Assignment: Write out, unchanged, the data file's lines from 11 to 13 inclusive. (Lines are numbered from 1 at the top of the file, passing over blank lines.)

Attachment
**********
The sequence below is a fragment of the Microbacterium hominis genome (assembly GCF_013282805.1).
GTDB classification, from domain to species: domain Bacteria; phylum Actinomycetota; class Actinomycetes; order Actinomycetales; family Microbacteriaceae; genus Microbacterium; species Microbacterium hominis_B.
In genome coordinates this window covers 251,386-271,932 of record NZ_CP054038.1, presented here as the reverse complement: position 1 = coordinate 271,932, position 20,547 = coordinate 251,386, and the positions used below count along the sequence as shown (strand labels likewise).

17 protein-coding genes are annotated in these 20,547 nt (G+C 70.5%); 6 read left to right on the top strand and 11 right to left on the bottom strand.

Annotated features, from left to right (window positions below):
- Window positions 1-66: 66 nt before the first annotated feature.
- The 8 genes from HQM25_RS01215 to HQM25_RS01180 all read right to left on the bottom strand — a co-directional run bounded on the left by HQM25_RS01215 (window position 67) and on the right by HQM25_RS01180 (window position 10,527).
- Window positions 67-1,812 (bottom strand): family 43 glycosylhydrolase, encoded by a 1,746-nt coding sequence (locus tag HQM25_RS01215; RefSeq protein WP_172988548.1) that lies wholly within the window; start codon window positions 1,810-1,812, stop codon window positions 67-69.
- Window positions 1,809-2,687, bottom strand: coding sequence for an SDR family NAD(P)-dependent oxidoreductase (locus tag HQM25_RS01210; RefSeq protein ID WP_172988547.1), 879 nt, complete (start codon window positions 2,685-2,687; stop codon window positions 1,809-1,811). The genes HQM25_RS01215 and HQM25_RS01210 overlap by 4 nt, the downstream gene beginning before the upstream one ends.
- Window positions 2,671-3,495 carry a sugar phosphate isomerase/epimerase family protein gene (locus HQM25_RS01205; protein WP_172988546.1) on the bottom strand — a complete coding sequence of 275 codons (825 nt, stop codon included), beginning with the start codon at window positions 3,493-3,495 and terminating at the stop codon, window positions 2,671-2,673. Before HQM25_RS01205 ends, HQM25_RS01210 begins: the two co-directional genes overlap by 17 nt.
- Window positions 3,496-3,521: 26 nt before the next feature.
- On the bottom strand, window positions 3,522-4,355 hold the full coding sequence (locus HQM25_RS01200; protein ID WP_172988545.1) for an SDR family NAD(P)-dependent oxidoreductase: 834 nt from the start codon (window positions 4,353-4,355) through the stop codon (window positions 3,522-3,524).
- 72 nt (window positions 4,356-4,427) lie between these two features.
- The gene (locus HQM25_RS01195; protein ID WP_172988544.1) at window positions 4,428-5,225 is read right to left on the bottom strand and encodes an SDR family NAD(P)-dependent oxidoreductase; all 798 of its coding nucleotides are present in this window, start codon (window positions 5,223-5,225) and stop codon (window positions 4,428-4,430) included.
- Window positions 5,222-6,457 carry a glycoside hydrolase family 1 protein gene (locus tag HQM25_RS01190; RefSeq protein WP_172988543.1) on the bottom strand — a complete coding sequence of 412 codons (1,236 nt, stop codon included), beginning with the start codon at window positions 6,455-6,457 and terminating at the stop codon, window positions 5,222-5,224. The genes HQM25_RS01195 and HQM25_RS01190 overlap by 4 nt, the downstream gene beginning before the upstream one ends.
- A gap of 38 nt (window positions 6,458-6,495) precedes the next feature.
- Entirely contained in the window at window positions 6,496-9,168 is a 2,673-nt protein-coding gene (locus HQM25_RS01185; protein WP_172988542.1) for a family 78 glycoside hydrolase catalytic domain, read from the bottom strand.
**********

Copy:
- Window positions 3,496-3,521: 26 nt before the next feature.
- On the bottom strand, window positions 3,522-4,355 hold the full coding sequence (locus HQM25_RS01200; protein ID WP_172988545.1) for an SDR family NAD(P)-dependent oxidoreductase: 834 nt from the start codon (window positions 4,353-4,355) through the stop codon (window positions 3,522-3,524).
- 72 nt (window positions 4,356-4,427) lie between these two features.